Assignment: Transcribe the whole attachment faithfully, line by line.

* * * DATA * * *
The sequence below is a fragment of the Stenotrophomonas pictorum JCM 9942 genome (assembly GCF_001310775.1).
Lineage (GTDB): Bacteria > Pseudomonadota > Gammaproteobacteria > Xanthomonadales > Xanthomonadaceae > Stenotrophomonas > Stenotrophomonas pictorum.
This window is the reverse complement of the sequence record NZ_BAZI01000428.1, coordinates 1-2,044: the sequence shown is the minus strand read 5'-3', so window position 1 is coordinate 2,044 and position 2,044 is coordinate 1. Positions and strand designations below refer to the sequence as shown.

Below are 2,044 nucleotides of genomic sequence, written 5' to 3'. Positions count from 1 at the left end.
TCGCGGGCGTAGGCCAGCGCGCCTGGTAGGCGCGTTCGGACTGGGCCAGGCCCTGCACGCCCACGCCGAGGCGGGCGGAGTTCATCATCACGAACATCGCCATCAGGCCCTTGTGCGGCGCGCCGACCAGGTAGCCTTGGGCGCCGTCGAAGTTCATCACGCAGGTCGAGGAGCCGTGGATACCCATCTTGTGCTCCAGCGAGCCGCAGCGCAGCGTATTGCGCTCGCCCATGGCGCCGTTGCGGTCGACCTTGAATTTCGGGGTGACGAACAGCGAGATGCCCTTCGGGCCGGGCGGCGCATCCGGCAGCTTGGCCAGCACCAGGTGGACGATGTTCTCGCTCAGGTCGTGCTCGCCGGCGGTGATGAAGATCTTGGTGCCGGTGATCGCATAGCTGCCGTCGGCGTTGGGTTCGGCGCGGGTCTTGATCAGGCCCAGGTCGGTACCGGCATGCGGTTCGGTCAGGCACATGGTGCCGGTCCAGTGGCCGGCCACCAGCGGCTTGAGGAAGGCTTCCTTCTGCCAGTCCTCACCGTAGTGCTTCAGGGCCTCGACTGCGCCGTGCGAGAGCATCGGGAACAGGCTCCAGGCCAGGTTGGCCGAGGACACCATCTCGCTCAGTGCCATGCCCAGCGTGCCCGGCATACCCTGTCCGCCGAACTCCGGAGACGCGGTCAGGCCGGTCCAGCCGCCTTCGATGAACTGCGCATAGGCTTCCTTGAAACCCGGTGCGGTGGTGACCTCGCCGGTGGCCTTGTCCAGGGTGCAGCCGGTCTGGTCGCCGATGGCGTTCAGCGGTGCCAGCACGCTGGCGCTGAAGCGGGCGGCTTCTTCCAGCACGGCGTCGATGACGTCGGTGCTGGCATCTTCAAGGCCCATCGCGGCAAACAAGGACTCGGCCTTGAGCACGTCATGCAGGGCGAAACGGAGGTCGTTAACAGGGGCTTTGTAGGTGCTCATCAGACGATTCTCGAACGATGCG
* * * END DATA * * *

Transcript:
The sequence below is a fragment of the Stenotrophomonas pictorum JCM 9942 genome (assembly GCF_001310775.1).
Lineage (GTDB): Bacteria > Pseudomonadota > Gammaproteobacteria > Xanthomonadales > Xanthomonadaceae > Stenotrophomonas > Stenotrophomonas pictorum.
This window is the reverse complement of the sequence record NZ_BAZI01000428.1, coordinates 1-2,044: the sequence shown is the minus strand read 5'-3', so window position 1 is coordinate 2,044 and position 2,044 is coordinate 1. Positions and strand designations below refer to the sequence as shown.

Below are 2,044 nucleotides of genomic sequence, written 5' to 3'. Positions count from 1 at the left end.
TCGCGGGCGTAGGCCAGCGCGCCTGGTAGGCGCGTTCGGACTGGGCCAGGCCCTGCACGCCCACGCCGAGGCGGGCGGAGTTCATCATCACGAACATCGCCATCAGGCCCTTGTGCGGCGCGCCGACCAGGTAGCCTTGGGCGCCGTCGAAGTTCATCACGCAGGTCGAGGAGCCGTGGATACCCATCTTGTGCTCCAGCGAGCCGCAGCGCAGCGTATTGCGCTCGCCCATGGCGCCGTTGCGGTCGACCTTGAATTTCGGGGTGACGAACAGCGAGATGCCCTTCGGGCCGGGCGGCGCATCCGGCAGCTTGGCCAGCACCAGGTGGACGATGTTCTCGCTCAGGTCGTGCTCGCCGGCGGTGATGAAGATCTTGGTGCCGGTGATCGCATAGCTGCCGTCGGCGTTGGGTTCGGCGCGGGTCTTGATCAGGCCCAGGTCGGTACCGGCATGCGGTTCGGTCAGGCACATGGTGCCGGTCCAGTGGCCGGCCACCAGCGGCTTGAGGAAGGCTTCCTTCTGCCAGTCCTCACCGTAGTGCTTCAGGGCCTCGACTGCGCCGTGCGAGAGCATCGGGAACAGGCTCCAGGCCAGGTTGGCCGAGGACACCATCTCGCTCAGTGCCATGCCCAGCGTGCCCGGCATACCCTGTCCGCCGAACTCCGGAGACGCGGTCAGGCCGGTCCAGCCGCCTTCGATGAACTGCGCATAGGCTTCCTTGAAACCCGGTGCGGTGGTGACCTCGCCGGTGGCCTTGTCCAGGGTGCAGCCGGTCTGGTCGCCGATGGCGTTCAGCGGTGCCAGCACGCTGGCGCTGAAGCGGGCGGCTTCTTCCAGCACGGCGTCGATGACGTCGGTGCTGGCATCTTCAAGGCCCATCGCGGCAAACAAGGACTCGGCCTTGAGCACGTCATGCAGGGCGAAACGGAGGTCGTTAACAGGGGCTTTGTAGGTGCTCATCAGACGATTCTCGAACGATGCG